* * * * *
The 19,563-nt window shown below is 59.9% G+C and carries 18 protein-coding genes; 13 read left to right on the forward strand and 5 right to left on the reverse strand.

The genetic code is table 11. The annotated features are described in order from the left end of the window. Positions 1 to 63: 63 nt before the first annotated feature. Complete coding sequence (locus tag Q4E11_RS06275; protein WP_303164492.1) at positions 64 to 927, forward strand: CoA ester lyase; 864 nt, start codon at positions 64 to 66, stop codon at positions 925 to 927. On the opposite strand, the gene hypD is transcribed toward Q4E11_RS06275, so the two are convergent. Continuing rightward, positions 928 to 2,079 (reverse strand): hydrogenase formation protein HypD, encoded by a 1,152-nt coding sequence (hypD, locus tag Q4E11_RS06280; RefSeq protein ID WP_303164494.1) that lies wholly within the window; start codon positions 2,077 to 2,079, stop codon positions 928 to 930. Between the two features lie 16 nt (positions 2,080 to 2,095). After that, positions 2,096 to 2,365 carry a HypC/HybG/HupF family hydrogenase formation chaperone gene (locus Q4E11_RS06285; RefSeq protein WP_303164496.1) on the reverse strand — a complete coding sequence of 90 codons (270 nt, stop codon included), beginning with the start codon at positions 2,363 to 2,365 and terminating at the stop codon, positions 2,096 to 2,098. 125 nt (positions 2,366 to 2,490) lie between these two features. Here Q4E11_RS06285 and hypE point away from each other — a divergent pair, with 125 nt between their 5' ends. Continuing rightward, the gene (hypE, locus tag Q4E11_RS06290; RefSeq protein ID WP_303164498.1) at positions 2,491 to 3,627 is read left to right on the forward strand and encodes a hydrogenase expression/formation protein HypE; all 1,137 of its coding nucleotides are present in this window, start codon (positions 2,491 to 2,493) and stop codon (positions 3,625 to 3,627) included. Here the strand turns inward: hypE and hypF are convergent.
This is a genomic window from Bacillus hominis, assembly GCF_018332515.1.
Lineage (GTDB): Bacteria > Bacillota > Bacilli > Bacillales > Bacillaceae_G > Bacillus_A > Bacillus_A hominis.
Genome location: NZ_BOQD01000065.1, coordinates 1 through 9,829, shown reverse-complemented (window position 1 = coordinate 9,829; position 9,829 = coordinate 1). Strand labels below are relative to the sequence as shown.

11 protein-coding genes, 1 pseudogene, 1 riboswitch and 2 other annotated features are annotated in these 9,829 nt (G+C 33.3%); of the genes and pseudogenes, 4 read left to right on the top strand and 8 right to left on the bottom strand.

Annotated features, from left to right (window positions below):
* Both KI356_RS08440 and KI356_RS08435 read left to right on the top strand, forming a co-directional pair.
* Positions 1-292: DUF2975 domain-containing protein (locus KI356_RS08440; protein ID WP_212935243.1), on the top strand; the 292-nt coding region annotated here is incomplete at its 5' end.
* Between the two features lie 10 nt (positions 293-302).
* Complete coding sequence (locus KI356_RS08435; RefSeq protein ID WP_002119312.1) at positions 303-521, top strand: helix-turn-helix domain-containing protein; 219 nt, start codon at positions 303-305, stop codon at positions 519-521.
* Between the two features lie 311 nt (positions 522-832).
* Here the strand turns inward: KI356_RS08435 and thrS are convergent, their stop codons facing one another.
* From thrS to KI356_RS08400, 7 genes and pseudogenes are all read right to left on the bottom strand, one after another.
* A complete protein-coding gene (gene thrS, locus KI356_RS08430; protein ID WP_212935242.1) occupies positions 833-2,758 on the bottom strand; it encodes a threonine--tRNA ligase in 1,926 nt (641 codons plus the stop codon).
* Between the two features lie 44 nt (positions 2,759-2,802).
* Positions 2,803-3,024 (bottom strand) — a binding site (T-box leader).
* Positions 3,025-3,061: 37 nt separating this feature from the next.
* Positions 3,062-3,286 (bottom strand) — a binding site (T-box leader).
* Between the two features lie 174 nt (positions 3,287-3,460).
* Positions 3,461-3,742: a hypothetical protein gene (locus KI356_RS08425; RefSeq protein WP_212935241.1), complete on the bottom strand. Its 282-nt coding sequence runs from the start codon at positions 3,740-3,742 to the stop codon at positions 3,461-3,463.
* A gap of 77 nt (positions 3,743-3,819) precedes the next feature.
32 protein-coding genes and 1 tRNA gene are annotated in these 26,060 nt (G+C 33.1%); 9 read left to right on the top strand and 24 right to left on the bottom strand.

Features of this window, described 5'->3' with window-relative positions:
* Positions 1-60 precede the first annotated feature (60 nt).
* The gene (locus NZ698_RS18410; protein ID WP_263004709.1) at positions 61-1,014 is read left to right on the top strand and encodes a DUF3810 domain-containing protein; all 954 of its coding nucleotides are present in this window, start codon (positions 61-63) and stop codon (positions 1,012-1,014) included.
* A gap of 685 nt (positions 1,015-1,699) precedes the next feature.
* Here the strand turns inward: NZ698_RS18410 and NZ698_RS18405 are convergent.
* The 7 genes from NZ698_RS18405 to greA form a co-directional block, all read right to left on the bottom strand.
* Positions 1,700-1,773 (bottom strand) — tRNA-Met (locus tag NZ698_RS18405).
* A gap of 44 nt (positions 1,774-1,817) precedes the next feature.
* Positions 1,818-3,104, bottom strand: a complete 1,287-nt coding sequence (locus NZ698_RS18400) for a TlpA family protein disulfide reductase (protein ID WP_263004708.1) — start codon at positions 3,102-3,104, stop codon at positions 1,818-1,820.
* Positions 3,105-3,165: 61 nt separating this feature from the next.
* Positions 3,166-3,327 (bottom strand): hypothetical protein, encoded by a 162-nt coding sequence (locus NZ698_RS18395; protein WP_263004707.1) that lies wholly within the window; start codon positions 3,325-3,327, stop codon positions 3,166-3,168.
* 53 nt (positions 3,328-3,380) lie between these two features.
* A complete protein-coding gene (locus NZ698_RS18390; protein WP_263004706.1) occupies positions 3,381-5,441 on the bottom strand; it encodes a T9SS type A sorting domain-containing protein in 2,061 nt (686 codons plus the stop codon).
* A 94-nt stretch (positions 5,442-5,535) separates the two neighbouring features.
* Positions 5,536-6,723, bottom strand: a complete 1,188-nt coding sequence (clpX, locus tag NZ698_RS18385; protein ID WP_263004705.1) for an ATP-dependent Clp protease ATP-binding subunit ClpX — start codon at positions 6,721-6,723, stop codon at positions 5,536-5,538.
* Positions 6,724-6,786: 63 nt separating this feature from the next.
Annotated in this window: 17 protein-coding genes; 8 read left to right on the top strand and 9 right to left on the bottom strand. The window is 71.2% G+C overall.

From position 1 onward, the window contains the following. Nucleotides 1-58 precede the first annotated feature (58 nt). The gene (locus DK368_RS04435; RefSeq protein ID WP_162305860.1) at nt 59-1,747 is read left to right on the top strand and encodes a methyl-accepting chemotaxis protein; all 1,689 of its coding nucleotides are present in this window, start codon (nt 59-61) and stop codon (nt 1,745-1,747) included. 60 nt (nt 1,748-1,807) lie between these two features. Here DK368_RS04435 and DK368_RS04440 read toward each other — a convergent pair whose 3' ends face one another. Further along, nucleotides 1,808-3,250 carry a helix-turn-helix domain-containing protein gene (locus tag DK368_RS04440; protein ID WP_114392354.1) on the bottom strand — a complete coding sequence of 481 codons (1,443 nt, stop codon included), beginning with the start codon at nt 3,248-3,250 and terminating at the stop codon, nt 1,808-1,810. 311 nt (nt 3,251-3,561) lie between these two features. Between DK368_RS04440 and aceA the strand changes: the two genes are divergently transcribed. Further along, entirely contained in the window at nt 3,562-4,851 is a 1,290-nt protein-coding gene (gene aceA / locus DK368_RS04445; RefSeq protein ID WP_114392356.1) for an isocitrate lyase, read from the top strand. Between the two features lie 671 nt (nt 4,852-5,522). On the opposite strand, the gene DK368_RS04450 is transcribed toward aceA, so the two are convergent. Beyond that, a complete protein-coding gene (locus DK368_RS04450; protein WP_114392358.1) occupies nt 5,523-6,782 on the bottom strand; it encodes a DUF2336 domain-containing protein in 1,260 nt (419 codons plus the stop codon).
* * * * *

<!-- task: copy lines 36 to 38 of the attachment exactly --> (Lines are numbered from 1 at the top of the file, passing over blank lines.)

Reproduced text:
* A complete protein-coding gene (locus NZ698_RS18390; protein WP_263004706.1) occupies positions 3,381-5,441 on the bottom strand; it encodes a T9SS type A sorting domain-containing protein in 2,061 nt (686 codons plus the stop codon).
* A 94-nt stretch (positions 5,442-5,535) separates the two neighbouring features.
* Positions 5,536-6,723, bottom strand: a complete 1,188-nt coding sequence (clpX, locus tag NZ698_RS18385; protein ID WP_263004705.1) for an ATP-dependent Clp protease ATP-binding subunit ClpX — start codon at positions 6,721-6,723, stop codon at positions 5,536-5,538.